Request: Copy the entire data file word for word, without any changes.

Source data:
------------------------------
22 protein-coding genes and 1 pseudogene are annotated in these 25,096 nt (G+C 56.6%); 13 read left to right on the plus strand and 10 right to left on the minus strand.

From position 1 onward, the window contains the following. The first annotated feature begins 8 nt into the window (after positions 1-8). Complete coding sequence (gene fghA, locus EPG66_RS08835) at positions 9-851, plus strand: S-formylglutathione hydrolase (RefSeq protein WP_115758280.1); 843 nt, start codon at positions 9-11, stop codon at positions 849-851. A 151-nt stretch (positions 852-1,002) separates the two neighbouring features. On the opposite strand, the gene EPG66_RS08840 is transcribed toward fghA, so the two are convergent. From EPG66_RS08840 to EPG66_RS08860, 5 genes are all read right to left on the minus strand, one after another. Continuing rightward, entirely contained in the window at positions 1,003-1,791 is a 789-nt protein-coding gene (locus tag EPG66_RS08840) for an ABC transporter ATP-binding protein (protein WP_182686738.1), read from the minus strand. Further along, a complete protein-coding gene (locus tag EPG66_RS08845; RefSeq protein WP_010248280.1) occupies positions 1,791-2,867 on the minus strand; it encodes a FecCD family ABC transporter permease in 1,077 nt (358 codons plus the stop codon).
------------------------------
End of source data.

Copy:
22 protein-coding genes and 1 pseudogene are annotated in these 25,096 nt (G+C 56.6%); 13 read left to right on the plus strand and 10 right to left on the minus strand.

From position 1 onward, the window contains the following. The first annotated feature begins 8 nt into the window (after positions 1-8). Complete coding sequence (gene fghA, locus EPG66_RS08835) at positions 9-851, plus strand: S-formylglutathione hydrolase (RefSeq protein WP_115758280.1); 843 nt, start codon at positions 9-11, stop codon at positions 849-851. A 151-nt stretch (positions 852-1,002) separates the two neighbouring features. On the opposite strand, the gene EPG66_RS08840 is transcribed toward fghA, so the two are convergent. From EPG66_RS08840 to EPG66_RS08860, 5 genes are all read right to left on the minus strand, one after another. Continuing rightward, entirely contained in the window at positions 1,003-1,791 is a 789-nt protein-coding gene (locus tag EPG66_RS08840) for an ABC transporter ATP-binding protein (protein WP_182686738.1), read from the minus strand. Further along, a complete protein-coding gene (locus tag EPG66_RS08845; RefSeq protein WP_010248280.1) occupies positions 1,791-2,867 on the minus strand; it encodes a FecCD family ABC transporter permease in 1,077 nt (358 codons plus the stop codon).